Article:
Albert continues to try to explain how this will all work, saying that they're fighting the fact that the Iraq War films haven't done well at the box office. He points out that $5,500 is still good for men on Army pay. Dime is incensed when he learns that Norm has already named his production company, but Albert insists that this is a good thing. He says it indicates that Norm will invest right away, and he warns that it won't get better than this. Dime points out that Albert said before that everyone loved them, but Albert replies that people have moved on in the last two weeks. Norm knows they've been talking to people, and this is the best they're going to do.
This exchange refers to Fountain's idea in the preface of "news that stays news." As far as those with money are concerned, the Bravos' story is not news that stays news, while the entire framing of the novel makes it clear that it is. Albert's line about the money still being good compared to Army pay betrays that he doesn't fully want to believe the Bravos are human. He very much wants them to take this deal and go away—he wants them to not stay news.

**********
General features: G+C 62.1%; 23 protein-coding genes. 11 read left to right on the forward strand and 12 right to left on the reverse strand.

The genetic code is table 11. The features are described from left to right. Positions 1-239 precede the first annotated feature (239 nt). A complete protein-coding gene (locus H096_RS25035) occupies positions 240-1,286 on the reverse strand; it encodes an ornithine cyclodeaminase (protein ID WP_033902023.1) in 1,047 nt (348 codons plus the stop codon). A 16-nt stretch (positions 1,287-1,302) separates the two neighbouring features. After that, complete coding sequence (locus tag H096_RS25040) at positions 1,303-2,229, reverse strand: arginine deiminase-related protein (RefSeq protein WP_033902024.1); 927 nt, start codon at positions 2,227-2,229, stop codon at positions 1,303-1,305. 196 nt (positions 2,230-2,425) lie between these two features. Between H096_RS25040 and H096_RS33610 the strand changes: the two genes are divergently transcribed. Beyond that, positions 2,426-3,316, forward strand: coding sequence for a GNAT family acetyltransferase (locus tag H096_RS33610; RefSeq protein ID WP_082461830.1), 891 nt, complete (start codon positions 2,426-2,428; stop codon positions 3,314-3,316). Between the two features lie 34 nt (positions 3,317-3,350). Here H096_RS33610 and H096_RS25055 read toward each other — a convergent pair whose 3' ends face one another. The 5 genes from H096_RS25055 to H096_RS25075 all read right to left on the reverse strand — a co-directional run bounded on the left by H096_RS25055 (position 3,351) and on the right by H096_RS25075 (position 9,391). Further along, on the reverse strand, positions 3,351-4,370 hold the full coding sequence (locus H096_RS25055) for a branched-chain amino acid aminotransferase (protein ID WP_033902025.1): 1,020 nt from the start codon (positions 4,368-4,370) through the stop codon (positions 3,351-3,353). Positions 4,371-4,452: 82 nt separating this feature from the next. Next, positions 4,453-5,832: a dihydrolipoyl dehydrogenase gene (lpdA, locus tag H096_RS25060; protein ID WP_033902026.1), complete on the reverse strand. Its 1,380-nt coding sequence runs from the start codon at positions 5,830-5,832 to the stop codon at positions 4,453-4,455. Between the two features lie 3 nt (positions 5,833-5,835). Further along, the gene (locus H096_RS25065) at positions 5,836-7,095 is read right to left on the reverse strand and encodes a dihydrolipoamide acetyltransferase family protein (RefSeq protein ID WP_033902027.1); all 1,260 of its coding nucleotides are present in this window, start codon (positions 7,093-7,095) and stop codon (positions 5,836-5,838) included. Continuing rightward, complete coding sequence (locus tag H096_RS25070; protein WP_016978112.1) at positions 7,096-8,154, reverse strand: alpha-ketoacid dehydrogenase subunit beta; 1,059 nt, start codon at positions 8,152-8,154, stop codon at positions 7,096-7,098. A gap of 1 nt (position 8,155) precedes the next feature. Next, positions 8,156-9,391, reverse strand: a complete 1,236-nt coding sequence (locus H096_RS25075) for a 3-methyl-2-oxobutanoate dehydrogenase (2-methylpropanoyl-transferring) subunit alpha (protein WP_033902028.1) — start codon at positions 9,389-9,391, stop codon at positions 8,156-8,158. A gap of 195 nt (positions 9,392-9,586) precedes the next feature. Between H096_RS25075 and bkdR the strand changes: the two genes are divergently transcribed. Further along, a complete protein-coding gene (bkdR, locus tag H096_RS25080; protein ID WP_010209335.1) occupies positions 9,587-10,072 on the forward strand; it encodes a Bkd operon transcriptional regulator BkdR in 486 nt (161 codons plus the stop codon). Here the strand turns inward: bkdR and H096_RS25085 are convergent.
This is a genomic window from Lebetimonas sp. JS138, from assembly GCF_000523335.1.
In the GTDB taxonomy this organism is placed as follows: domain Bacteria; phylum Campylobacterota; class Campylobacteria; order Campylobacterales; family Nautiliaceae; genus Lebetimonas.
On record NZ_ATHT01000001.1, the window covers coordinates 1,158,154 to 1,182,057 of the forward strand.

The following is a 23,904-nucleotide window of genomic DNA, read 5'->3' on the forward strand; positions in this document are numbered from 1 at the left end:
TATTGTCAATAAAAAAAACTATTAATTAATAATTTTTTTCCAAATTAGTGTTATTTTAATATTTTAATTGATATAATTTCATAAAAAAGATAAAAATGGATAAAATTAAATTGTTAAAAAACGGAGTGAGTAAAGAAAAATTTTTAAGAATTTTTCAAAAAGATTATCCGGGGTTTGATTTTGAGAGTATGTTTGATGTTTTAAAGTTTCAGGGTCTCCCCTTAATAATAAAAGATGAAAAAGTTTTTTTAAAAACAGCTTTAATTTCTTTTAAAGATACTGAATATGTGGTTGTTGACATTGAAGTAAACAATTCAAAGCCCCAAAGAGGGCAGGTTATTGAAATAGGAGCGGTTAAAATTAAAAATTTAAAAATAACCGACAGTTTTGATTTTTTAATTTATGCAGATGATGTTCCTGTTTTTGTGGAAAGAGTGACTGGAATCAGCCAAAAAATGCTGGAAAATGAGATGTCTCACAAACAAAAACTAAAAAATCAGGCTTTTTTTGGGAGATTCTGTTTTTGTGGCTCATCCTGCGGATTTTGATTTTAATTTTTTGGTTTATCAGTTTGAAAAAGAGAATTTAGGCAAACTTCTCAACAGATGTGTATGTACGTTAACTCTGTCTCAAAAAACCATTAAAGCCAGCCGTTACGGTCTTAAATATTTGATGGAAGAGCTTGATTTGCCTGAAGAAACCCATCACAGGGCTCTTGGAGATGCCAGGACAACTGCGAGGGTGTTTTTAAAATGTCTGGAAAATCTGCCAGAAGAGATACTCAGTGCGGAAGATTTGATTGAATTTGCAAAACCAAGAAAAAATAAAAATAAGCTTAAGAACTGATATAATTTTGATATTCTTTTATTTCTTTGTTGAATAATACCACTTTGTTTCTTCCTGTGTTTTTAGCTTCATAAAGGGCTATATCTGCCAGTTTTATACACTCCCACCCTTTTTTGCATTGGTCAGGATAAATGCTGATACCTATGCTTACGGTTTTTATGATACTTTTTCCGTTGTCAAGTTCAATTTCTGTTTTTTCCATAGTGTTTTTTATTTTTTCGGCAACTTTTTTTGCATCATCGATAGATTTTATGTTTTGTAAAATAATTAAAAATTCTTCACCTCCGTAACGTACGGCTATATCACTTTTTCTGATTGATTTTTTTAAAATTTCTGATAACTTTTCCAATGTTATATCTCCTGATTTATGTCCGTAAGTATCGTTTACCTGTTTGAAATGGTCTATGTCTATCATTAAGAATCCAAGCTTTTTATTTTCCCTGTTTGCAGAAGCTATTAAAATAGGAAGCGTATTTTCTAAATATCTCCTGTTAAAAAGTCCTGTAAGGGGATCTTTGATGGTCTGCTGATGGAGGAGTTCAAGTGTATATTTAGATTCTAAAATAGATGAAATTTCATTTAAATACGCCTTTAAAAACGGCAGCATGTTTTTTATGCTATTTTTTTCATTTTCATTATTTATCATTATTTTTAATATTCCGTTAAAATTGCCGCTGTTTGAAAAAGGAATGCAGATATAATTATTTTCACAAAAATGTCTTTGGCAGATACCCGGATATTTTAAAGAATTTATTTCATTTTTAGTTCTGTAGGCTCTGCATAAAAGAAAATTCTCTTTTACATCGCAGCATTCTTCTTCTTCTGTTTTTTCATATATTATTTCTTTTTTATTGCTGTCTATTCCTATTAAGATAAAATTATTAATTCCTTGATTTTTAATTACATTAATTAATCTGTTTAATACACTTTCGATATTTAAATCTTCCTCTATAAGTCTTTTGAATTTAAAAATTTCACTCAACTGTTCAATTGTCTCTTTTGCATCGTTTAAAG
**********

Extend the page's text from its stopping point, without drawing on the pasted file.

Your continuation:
Mr. Jones pokes his head out of the suite, interrupting Dime as he asks Billy what he thinks. Albert confirms that Dime still wants to talk to Norm, and though Dime agrees to talk, he declares that the deal is still awful. When Dime asks, Albert says that Norm is going to form the production company regardless and says he'll still be involved. He says nothing when Dime calls him a jerk, and the three finally enter the suite.
Interestingly, Albert is fully aware of what he's trying to get Bravo to do, and he knows it's not kind or fair. This indicates that Albert has bought into the class system that allows him to do this to people, and his own privilege allows him to ignore the consequences of his actions.